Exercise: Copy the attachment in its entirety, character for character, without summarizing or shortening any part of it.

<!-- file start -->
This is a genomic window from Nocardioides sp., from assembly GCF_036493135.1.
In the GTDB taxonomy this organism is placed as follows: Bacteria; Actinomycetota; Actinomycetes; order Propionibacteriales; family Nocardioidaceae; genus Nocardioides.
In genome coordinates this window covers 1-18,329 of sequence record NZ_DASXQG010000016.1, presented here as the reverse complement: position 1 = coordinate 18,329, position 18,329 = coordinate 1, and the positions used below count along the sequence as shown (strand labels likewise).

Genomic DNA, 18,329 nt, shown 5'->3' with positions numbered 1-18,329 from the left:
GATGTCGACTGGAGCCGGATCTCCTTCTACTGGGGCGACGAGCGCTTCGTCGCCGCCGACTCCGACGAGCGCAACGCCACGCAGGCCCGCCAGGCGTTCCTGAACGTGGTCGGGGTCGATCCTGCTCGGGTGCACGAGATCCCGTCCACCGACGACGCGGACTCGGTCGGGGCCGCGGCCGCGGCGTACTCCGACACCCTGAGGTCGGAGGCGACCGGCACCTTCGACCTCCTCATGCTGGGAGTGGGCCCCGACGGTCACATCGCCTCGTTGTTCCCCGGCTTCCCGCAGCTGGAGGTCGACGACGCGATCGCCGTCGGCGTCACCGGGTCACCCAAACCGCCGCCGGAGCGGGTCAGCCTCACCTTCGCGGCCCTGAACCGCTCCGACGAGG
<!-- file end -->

This is a genomic window from Nocardioides sp., from assembly GCF_036493135.1.
In the GTDB taxonomy this organism is placed as follows: Bacteria; Actinomycetota; Actinomycetes; order Propionibacteriales; family Nocardioidaceae; genus Nocardioides.
In genome coordinates this window covers 1-18,329 of sequence record NZ_DASXQG010000016.1, presented here as the reverse complement: position 1 = coordinate 18,329, position 18,329 = coordinate 1, and the positions used below count along the sequence as shown (strand labels likewise).

Genomic DNA, 18,329 nt, shown 5'->3' with positions numbered 1-18,329 from the left:
GATGTCGACTGGAGCCGGATCTCCTTCTACTGGGGCGACGAGCGCTTCGTCGCCGCCGACTCCGACGAGCGCAACGCCACGCAGGCCCGCCAGGCGTTCCTGAACGTGGTCGGGGTCGATCCTGCTCGGGTGCACGAGATCCCGTCCACCGACGACGCGGACTCGGTCGGGGCCGCGGCCGCGGCGTACTCCGACACCCTGAGGTCGGAGGCGACCGGCACCTTCGACCTCCTCATGCTGGGAGTGGGCCCCGACGGTCACATCGCCTCGTTGTTCCCCGGCTTCCCGCAGCTGGAGGTCGACGACGCGATCGCCGTCGGCGTCACCGGGTCACCCAAACCGCCGCCGGAGCGGGTCAGCCTCACCTTCGCGGCCCTGAACCGCTCCGACGAGG